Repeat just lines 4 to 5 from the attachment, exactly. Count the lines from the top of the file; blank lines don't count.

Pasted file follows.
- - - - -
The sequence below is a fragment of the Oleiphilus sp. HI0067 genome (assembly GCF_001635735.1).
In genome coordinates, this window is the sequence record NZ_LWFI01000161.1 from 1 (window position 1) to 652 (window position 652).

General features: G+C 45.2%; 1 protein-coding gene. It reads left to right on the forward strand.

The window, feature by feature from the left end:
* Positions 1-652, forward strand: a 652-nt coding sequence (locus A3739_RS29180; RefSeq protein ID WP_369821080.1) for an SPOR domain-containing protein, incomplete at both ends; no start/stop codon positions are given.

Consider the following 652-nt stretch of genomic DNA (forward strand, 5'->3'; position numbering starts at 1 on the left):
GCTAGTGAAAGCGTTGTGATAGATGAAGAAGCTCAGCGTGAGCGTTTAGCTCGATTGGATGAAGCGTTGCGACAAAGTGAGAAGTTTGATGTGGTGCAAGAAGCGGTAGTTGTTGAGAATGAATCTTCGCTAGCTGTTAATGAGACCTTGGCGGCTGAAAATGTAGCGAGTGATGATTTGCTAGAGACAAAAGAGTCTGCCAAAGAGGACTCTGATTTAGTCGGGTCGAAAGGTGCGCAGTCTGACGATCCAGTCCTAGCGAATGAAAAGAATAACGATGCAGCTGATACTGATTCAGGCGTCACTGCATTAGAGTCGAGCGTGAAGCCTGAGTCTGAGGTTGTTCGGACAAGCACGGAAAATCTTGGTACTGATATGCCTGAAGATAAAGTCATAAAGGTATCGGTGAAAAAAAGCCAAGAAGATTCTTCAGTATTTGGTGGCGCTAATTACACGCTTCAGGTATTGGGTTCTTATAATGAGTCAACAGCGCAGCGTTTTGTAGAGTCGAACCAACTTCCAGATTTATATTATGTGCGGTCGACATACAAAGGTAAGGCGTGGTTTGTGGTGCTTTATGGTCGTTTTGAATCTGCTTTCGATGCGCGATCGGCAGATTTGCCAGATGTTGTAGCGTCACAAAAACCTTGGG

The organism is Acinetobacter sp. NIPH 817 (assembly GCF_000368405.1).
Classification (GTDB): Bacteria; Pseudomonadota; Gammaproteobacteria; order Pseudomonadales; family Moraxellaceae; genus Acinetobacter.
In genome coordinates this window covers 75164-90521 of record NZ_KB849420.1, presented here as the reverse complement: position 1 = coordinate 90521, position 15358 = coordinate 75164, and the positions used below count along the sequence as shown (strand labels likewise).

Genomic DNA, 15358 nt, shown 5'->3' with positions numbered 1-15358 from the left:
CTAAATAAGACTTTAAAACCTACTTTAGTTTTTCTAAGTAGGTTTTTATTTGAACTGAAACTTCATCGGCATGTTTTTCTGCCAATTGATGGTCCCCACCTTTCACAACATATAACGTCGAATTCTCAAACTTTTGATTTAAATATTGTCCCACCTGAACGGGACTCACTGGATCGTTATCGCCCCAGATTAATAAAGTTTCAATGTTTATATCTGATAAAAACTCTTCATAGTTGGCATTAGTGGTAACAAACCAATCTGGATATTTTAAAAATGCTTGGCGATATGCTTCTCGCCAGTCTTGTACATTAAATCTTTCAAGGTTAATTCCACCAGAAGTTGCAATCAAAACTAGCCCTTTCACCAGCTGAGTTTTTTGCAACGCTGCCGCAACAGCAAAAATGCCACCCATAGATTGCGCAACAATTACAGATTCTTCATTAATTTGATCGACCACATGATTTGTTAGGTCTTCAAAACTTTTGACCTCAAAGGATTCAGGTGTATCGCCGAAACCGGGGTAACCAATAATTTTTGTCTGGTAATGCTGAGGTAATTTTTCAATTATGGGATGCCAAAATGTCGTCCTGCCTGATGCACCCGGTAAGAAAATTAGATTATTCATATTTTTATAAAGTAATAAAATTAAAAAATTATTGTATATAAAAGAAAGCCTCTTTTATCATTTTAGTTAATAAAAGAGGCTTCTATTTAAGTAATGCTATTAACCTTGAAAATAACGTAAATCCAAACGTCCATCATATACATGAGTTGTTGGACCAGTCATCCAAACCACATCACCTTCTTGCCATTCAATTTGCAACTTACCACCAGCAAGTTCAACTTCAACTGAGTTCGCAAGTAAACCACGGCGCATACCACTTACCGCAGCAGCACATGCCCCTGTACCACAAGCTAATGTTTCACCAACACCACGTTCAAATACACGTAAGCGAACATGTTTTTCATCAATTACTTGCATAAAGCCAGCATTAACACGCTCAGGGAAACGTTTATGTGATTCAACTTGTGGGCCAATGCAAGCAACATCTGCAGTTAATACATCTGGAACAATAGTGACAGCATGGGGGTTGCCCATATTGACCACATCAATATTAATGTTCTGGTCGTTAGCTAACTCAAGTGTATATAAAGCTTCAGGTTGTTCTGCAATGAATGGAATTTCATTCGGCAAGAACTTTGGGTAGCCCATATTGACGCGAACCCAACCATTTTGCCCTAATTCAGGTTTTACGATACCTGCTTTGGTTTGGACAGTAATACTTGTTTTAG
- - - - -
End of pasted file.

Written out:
The window, feature by feature from the left end:
* Positions 1-652, forward strand: a 652-nt coding sequence (locus A3739_RS29180; RefSeq protein ID WP_369821080.1) for an SPOR domain-containing protein, incomplete at both ends; no start/stop codon positions are given.